東アジアとの比較の視点でみたヨーロッパにおける低気圧活動と広域場の季節サイクル（序報） [in Japanese] A preliminary study on the seasonal cycles of the cyclone activity and the large-scale fields in Europe at the viewpoint comparing with those in East Asia [in Japanese]
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Preliminary analyses on the seasonal cycles of the large-scale atmospheric mean fields and the cycloneactivity in Europe were performed based mainly on the NCEP/NCAR re-analysis data, at the viewpointcomparing with those in East Asia. As for the climatological monthly mean fields (1981~2010), the meridional temperature gradient in EastAsia presents striking seasonal change with the maximum in winter and the minimum in summer. It isinteresting that such transition from winter to summer and that from summer to winter occur rather rapidlyaccompanied by the great temperature increase around April to June and the decrease around October toNovember, respectively, in a wide region of 40~70N. On the other hand, the temperature gradient inEurope is significantly smaller with slight seasonal change than that in East Asian winter. By the way, in spite of the above difference of the horizontal temperature gradient between Europe andEast Asia, the cyclone activity does not seem to be so weak even around Europe. Thus, the seasonal cyclesof the characteristics of the cyclones and their environmental fields around Europe were examined. At thefirst step, we analyzed the daily cyclone activity in Europe for January and July of 2000. Many low pressurecenters at the surface level appeared in both January and July. Referring also to the daily maps of sea levelpressure and geopotential height at 500 hPa level, we found that not only the cyclones corresponding to thebaroclinic instability waves, but also to the cold vortices which amplitudes increased with height appearedfrequently. Moreover, it is interesting that the large-scale cold vortex, which embeds the shortwave troughwith the low center at the surface level, appeared in the northern Europe in July as in East Asian winter,when such multi-scale systems sometimes bring the persisting heavy snowfall events in the Japan Sea side ofthe Japan Islands.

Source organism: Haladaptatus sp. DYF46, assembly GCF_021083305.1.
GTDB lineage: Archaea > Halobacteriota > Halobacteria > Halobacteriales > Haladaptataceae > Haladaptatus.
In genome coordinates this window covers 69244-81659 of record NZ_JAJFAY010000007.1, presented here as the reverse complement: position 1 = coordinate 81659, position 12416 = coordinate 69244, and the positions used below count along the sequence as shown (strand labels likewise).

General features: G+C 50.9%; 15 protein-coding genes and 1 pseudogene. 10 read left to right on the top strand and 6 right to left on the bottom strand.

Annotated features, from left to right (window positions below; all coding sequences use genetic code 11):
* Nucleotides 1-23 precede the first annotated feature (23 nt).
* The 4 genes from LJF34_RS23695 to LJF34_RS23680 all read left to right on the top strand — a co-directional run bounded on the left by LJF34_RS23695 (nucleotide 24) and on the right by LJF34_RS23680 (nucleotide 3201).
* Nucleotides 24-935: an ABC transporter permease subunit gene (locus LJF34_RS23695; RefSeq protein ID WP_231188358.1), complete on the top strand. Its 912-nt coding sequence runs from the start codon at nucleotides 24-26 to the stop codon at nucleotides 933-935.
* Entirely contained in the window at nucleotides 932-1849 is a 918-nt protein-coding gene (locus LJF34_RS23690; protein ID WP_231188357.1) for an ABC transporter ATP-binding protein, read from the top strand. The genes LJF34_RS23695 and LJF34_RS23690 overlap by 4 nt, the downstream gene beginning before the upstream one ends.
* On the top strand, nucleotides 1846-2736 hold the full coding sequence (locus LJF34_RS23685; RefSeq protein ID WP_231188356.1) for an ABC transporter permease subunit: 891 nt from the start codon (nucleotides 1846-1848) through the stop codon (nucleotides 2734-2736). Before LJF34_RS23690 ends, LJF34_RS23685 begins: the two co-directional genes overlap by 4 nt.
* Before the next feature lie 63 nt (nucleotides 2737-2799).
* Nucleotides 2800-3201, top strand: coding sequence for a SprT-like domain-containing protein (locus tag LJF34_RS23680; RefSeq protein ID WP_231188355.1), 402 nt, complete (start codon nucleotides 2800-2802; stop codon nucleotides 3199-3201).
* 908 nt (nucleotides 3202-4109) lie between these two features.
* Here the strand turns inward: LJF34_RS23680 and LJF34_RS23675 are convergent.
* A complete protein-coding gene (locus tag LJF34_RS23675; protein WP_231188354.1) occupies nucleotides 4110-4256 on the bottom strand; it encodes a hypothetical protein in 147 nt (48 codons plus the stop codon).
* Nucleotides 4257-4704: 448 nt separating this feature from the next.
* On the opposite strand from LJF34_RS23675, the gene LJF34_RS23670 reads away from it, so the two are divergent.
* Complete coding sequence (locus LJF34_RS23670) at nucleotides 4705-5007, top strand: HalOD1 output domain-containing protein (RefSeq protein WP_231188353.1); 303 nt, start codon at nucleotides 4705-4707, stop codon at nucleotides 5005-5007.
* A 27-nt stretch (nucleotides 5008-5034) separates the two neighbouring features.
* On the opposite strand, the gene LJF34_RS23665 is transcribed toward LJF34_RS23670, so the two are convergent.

- Okayama University Earth Science Report
Okayama University Earth Science Report 21(1), 23-32, 2014-12-27